3. Humans. We are encroaching upon the habitat of many wild birds and animals at an alarming rate. In the case of the cuckoo, it is a very shy bird and rarely enters our domain, so why should we enter hers. We need national sanctuaries for such birds as the cuckoo and corncrake; land zoned as wildlife friendly areas, removed from all public and private development from all public and private bodies. Prime farm land has been taken up by the network of motorways and landowners got some compensation but where the motorways cut across wildlife rich areas, virtually cutting off the lifeline of many animals and birds, no compensation or reconciliation was ever made.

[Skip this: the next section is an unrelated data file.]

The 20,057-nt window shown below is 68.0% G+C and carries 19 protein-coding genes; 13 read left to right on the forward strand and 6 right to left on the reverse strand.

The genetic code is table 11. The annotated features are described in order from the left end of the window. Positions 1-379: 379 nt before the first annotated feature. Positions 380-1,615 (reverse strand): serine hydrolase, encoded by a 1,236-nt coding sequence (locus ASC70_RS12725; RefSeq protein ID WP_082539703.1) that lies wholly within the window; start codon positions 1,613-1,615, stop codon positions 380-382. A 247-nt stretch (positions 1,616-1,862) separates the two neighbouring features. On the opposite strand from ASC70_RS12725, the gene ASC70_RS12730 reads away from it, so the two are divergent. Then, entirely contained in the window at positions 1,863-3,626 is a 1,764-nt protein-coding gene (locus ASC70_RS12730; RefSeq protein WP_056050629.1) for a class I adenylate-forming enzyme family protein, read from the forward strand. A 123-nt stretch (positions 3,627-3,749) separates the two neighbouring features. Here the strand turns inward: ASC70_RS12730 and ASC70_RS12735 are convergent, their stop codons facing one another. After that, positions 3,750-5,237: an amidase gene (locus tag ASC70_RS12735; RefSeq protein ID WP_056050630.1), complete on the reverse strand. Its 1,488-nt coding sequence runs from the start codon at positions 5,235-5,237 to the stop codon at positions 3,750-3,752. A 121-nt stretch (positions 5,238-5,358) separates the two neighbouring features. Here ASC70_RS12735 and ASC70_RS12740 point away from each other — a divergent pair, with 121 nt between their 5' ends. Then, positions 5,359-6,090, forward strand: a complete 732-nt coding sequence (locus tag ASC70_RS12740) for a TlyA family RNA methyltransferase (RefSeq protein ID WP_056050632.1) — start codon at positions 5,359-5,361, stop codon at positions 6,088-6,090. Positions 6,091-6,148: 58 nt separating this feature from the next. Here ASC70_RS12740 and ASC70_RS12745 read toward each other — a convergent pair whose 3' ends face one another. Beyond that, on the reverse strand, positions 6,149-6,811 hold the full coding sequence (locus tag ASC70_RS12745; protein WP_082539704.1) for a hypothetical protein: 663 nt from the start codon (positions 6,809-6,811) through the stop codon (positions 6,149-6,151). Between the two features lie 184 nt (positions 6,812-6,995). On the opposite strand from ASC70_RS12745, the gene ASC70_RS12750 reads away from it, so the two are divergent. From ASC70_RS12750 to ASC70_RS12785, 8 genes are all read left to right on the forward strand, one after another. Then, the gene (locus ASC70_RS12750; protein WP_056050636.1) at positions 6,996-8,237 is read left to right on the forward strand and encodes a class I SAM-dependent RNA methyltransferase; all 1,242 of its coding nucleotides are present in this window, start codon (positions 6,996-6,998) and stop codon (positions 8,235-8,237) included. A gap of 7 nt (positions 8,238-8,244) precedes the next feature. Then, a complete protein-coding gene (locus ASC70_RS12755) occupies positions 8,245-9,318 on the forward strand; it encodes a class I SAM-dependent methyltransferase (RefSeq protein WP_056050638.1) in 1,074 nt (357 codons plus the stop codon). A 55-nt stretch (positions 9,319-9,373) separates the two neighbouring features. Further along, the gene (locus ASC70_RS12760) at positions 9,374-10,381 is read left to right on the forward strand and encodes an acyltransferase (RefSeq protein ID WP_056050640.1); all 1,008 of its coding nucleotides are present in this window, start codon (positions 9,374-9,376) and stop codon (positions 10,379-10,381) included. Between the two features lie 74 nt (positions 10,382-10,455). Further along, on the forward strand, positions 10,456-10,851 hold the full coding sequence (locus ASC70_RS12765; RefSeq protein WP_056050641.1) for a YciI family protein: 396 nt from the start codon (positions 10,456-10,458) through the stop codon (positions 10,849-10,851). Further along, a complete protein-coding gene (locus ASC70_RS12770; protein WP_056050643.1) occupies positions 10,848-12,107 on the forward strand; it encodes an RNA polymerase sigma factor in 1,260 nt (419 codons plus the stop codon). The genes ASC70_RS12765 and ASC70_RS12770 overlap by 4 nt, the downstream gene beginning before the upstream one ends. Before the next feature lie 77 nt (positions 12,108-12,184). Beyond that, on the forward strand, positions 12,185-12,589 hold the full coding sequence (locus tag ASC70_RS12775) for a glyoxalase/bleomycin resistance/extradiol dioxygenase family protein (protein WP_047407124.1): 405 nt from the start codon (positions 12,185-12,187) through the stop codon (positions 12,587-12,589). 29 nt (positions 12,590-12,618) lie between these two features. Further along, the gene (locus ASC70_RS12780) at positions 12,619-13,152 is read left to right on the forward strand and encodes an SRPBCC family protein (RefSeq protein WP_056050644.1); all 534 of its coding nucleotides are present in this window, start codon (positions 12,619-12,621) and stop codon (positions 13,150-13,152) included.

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Irish Folklore - Rochfortbridge, Co. Westmeath

Where did the Custom of “Trick or Treat” come from?